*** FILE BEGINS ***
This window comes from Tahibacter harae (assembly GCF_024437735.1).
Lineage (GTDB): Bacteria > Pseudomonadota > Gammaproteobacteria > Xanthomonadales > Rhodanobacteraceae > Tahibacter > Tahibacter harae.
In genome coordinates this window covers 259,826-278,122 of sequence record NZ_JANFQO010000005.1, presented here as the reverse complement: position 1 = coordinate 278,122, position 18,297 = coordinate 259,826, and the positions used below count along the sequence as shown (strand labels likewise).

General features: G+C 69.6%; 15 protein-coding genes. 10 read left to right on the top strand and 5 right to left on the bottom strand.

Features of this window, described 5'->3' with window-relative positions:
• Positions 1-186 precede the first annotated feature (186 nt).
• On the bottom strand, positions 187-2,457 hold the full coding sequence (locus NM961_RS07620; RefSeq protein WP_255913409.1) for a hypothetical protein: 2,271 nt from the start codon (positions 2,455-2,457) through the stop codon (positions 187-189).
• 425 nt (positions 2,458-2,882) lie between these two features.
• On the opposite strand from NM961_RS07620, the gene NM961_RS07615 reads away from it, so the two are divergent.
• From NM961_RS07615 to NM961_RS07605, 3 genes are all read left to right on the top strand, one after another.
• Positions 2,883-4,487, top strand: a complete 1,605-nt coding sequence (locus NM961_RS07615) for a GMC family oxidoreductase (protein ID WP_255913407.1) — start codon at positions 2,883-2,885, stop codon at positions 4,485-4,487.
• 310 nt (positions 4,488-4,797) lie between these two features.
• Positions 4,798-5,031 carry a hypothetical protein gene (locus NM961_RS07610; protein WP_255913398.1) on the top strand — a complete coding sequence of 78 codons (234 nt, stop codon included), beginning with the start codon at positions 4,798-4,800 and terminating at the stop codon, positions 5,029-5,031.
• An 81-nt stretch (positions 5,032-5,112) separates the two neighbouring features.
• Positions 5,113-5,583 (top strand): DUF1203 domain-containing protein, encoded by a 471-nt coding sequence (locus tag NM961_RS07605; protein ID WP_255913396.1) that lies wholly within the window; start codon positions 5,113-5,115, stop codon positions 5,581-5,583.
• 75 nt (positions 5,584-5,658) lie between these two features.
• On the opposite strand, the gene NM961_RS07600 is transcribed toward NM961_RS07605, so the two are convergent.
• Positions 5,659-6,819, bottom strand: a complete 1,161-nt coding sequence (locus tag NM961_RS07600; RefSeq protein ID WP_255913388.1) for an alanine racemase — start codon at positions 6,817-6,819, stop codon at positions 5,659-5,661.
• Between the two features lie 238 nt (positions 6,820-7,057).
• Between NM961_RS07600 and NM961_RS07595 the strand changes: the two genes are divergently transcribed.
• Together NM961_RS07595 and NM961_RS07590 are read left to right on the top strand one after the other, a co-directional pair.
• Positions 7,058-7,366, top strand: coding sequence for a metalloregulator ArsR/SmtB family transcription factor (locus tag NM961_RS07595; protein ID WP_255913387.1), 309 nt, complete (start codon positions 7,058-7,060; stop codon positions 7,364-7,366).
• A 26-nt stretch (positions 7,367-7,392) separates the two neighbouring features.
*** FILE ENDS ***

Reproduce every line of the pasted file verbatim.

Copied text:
This window comes from Tahibacter harae (assembly GCF_024437735.1).
Lineage (GTDB): Bacteria > Pseudomonadota > Gammaproteobacteria > Xanthomonadales > Rhodanobacteraceae > Tahibacter > Tahibacter harae.
In genome coordinates this window covers 259,826-278,122 of sequence record NZ_JANFQO010000005.1, presented here as the reverse complement: position 1 = coordinate 278,122, position 18,297 = coordinate 259,826, and the positions used below count along the sequence as shown (strand labels likewise).

General features: G+C 69.6%; 15 protein-coding genes. 10 read left to right on the top strand and 5 right to left on the bottom strand.

Features of this window, described 5'->3' with window-relative positions:
• Positions 1-186 precede the first annotated feature (186 nt).
• On the bottom strand, positions 187-2,457 hold the full coding sequence (locus NM961_RS07620; RefSeq protein WP_255913409.1) for a hypothetical protein: 2,271 nt from the start codon (positions 2,455-2,457) through the stop codon (positions 187-189).
• 425 nt (positions 2,458-2,882) lie between these two features.
• On the opposite strand from NM961_RS07620, the gene NM961_RS07615 reads away from it, so the two are divergent.
• From NM961_RS07615 to NM961_RS07605, 3 genes are all read left to right on the top strand, one after another.
• Positions 2,883-4,487, top strand: a complete 1,605-nt coding sequence (locus NM961_RS07615) for a GMC family oxidoreductase (protein ID WP_255913407.1) — start codon at positions 2,883-2,885, stop codon at positions 4,485-4,487.
• 310 nt (positions 4,488-4,797) lie between these two features.
• Positions 4,798-5,031 carry a hypothetical protein gene (locus NM961_RS07610; protein WP_255913398.1) on the top strand — a complete coding sequence of 78 codons (234 nt, stop codon included), beginning with the start codon at positions 4,798-4,800 and terminating at the stop codon, positions 5,029-5,031.
• An 81-nt stretch (positions 5,032-5,112) separates the two neighbouring features.
• Positions 5,113-5,583 (top strand): DUF1203 domain-containing protein, encoded by a 471-nt coding sequence (locus tag NM961_RS07605; protein ID WP_255913396.1) that lies wholly within the window; start codon positions 5,113-5,115, stop codon positions 5,581-5,583.
• 75 nt (positions 5,584-5,658) lie between these two features.
• On the opposite strand, the gene NM961_RS07600 is transcribed toward NM961_RS07605, so the two are convergent.
• Positions 5,659-6,819, bottom strand: a complete 1,161-nt coding sequence (locus tag NM961_RS07600; RefSeq protein ID WP_255913388.1) for an alanine racemase — start codon at positions 6,817-6,819, stop codon at positions 5,659-5,661.
• Between the two features lie 238 nt (positions 6,820-7,057).
• Between NM961_RS07600 and NM961_RS07595 the strand changes: the two genes are divergently transcribed.
• Together NM961_RS07595 and NM961_RS07590 are read left to right on the top strand one after the other, a co-directional pair.
• Positions 7,058-7,366, top strand: coding sequence for a metalloregulator ArsR/SmtB family transcription factor (locus tag NM961_RS07595; protein ID WP_255913387.1), 309 nt, complete (start codon positions 7,058-7,060; stop codon positions 7,364-7,366).
• A 26-nt stretch (positions 7,367-7,392) separates the two neighbouring features.